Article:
Eight Ways to Ensure Digital Marketing is ADA Compliant

April 04, 2024
Keyboard showcasing ADA-compliant marketing with three blue keys: one with a wheelchair-accessible icon, one with the deaf icon, and one with the blind icon.

Working under the banner of DEI—diversity, equity and inclusion—it’s key to remember that inclusion ecompasses details like ADA-compliant websites and marketing tactics.

ADA-compliant marketing assets are vital because they ensure that all audiences can access your content and understand your message. There is no value in shortchanging your economic development or talent attraction efforts by cutting some people out of the conversation.

Instead, embrace these eight practices to maximize your brand’s visibility and be sure no business or job-seeker feels excluded from your location’s attraction efforts.

1. Alt Text & Captions

It’s a practice that’s well documented, but still new to many marketers and web builders. Including alt text on all images and multimedia is vital for those with vision impairments. Furthermore, captions and audio descriptions on all videos ensures better access to your visual marketing assets. 

Check out this handy resource for a primer on what alt text actually is, if you don’t know.

2. Keyboard Access

For any desktop website, functionality and content must be accessible via a keyboard. Consider a trackpad or mouse as a luxury that not all of your site’s visitors will have. Discuss with your web developer how to ensure maximal accessibility using the keyboard, harkening back to the days when—if you can remember—computers didn’t even have a mouse.

Avoid keyboard traps where users get stuck in a particular section of a website. All interactive elements should be navigable using the keyboard, and there should be a clear focus order.

3. Focus Indicators

Ensuring that your focus indicators are obvious and clear is vital. These are the elements on the screen that highlight interactive elements to ensure they are perceivable and usable by audiences. For many web users, they are easy to follow, but that’s not always the case. Those using screen readers or those with limited mobility will benefit from having optimal focus indicators throughout your website.

4. Consistent Navigation

Getting lost on a website can be frustrating, if not so off-putting that potential leads may click away. How many times have you clicked out of a website to start over again because you couldn’t clearly get back to a certain page? Having consistent navigation menus and structures throughout a website is vital to keeping users on track, and preventing users with certain disabilities from feeling discouraged.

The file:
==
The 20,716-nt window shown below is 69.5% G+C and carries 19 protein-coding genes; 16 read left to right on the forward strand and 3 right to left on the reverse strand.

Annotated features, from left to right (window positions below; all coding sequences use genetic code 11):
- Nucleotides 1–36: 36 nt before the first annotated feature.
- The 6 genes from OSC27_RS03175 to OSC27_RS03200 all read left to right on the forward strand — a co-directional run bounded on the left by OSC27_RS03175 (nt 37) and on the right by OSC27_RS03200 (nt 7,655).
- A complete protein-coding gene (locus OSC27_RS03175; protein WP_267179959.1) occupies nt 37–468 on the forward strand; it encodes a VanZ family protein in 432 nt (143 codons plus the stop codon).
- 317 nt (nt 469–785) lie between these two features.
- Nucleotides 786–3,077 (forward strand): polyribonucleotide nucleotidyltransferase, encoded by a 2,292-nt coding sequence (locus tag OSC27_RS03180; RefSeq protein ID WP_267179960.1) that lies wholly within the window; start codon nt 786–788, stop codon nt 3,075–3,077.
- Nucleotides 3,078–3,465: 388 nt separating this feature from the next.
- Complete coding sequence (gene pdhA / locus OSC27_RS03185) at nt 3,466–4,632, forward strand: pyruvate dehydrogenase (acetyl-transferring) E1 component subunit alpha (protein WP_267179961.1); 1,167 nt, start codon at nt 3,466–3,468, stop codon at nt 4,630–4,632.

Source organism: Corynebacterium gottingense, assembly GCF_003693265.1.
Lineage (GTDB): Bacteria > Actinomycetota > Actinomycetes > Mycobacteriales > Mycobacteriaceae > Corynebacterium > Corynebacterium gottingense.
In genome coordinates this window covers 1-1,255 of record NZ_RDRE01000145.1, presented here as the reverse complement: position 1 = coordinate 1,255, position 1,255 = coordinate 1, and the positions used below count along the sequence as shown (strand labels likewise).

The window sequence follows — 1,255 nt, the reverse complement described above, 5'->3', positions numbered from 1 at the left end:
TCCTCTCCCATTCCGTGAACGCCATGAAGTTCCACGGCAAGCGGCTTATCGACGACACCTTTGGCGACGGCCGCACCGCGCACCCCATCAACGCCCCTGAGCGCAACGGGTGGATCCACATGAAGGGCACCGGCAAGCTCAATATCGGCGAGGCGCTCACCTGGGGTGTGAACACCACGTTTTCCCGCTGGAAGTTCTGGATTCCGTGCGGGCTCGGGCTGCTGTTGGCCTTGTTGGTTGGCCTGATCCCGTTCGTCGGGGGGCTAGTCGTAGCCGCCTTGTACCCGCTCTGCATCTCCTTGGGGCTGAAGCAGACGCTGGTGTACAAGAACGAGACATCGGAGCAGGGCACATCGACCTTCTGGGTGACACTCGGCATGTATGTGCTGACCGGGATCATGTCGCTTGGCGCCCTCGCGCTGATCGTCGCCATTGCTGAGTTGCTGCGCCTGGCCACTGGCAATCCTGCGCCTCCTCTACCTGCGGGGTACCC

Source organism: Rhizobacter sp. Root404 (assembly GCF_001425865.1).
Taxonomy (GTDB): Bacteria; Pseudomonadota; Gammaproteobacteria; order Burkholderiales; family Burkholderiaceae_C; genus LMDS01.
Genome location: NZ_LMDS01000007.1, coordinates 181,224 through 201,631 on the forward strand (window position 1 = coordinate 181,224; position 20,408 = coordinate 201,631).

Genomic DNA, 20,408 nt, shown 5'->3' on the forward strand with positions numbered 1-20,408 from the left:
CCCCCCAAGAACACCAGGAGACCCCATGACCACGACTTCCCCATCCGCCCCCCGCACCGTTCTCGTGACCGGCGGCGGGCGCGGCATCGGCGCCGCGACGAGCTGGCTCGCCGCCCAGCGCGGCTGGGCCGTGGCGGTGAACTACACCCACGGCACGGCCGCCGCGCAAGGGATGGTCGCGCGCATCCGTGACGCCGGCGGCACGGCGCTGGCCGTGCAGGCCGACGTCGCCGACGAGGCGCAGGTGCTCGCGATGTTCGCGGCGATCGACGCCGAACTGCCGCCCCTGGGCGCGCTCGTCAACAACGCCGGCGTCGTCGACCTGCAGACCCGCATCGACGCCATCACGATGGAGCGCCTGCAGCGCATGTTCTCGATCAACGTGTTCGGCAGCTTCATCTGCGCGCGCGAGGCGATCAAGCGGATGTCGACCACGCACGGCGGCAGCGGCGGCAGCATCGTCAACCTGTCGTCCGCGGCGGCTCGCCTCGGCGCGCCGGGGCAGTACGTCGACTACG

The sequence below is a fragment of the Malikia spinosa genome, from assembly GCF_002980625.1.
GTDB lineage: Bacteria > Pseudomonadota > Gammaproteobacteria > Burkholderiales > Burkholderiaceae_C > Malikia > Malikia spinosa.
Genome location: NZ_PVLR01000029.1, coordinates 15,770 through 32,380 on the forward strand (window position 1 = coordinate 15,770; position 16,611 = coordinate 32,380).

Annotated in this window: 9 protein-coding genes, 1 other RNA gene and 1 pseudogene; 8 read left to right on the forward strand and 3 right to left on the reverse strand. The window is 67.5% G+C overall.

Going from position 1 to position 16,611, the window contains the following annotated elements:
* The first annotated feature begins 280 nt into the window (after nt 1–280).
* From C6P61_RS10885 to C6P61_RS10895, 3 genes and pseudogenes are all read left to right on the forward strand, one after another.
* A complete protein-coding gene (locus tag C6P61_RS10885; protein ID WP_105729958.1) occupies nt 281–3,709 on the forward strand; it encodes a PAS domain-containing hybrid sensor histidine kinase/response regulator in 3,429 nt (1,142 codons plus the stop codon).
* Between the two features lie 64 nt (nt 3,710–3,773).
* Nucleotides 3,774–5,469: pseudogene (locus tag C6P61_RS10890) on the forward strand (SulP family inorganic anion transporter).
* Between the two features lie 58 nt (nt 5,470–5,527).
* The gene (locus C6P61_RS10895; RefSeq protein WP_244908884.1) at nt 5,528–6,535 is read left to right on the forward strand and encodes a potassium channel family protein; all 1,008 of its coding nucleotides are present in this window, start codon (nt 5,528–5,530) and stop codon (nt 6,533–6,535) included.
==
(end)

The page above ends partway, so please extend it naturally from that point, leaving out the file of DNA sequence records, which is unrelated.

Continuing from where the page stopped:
Unless there’s something to hide on your website, there’s no reason for users to get lost throughout your pages.

5. Text-to-Speech Compatibility

For blind web users or those who cannot otherwise read your text effectively, there is a solution. Text-to-Speech compatibility for website copy is essential for those with visual impairments, among others. In conjunction with resizable text, these features ensure that your words can be heard and seen by a greater audience on your ADA compliant website.

6. Easier Forms

There are numerous ways to facilitate your online forms. First and foremost, be sure they are labeled clearly with instructions. Confusing or contradictory forms are a headache for any user, disabled or not. 

Building clearer forms will create a more ADA-compliant website while also augmenting the chances that people will actually connect with you.

7. Color Contrast

Websites can be highly visual creations where you choose colors that look good—but they need to be functional, as well. Ensure sufficient color contrast between text and backgrounds to make content readable for people with visual impairments. 

What’s clear to one person won’t be clear to everyone who visits your site.

8. Document Accessibility

Ensure that downloadable documents like PDFs, Word documents, and all others are also ADA compliant by providing alternative formats or text descriptions for non-text content within these documents. Also, when at all possible, do not provide scans or images of documents as they are not accessible through screen readers and other tools.

That’s just the start. For a full evaluation and recommendations on how to build a more ADA-compliant website and marketing assets, get in touch with Susan Brake at [email protected]. DCI’s Digital team is excited to work with you to ensure you’re taking the most inclusive approach possible to your digital output.

Headshot photo of Susan Brake
Written by

Susan Brake